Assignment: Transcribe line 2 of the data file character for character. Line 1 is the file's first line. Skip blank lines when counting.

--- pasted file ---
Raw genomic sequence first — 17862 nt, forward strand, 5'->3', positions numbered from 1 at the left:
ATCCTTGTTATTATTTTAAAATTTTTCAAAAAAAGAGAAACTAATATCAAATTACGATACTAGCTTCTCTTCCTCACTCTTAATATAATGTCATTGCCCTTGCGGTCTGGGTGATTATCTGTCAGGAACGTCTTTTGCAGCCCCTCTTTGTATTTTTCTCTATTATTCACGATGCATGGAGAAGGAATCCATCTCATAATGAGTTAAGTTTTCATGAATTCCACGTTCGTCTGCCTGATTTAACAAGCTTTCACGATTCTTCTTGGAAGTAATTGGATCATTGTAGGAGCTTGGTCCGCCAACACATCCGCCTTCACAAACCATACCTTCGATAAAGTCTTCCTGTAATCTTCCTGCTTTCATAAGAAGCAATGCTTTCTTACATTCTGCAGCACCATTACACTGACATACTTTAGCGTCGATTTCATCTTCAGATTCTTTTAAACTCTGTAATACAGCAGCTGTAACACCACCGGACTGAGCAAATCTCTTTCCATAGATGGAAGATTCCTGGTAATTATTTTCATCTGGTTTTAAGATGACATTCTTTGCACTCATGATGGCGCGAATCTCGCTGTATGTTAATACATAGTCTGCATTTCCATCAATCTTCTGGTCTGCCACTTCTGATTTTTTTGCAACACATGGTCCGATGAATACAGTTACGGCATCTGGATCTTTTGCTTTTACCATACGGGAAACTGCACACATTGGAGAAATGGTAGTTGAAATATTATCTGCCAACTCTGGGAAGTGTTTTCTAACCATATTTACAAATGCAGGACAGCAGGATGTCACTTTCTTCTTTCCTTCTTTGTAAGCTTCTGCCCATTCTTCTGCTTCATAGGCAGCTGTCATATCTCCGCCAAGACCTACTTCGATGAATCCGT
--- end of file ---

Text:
ATCCTTGTTATTATTTTAAAATTTTTCAAAAAAAGAGAAACTAATATCAAATTACGATACTAGCTTCTCTTCCTCACTCTTAATATAATGTCATTGCCCTTGCGGTCTGGGTGATTATCTGTCAGGAACGTCTTTTGCAGCCCCTCTTTGTATTTTTCTCTATTATTCACGATGCATGGAGAAGGAATCCATCTCATAATGAGTTAAGTTTTCATGAATTCCACGTTCGTCTGCCTGATTTAACAAGCTTTCACGATTCTTCTTGGAAGTAATTGGATCATTGTAGGAGCTTGGTCCGCCAACACATCCGCCTTCACAAACCATACCTTCGATAAAGTCTTCCTGTAATCTTCCTGCTTTCATAAGAAGCAATGCTTTCTTACATTCTGCAGCACCATTACACTGACATACTTTAGCGTCGATTTCATCTTCAGATTCTTTTAAACTCTGTAATACAGCAGCTGTAACACCACCGGACTGAGCAAATCTCTTTCCATAGATGGAAGATTCCTGGTAATTATTTTCATCTGGTTTTAAGATGACATTCTTTGCACTCATGATGGCGCGAATCTCGCTGTATGTTAATACATAGTCTGCATTTCCATCAATCTTCTGGTCTGCCACTTCTGATTTTTTTGCAACACATGGTCCGATGAATACAGTTACGGCATCTGGATCTTTTGCTTTTACCATACGGGAAACTGCACACATTGGAGAAATGGTAGTTGAAATATTATCTGCCAACTCTGGGAAGTGTTTTCTAACCATATTTACAAATGCAGGACAGCAGGATGTCACTTTCTTCTTTCCTTCTTTGTAAGCTTCTGCCCATTCTTCTGCTTCATAGGCAGCTGTCATATCTCCGCCAAGACCTACTTCGATGAATCCGT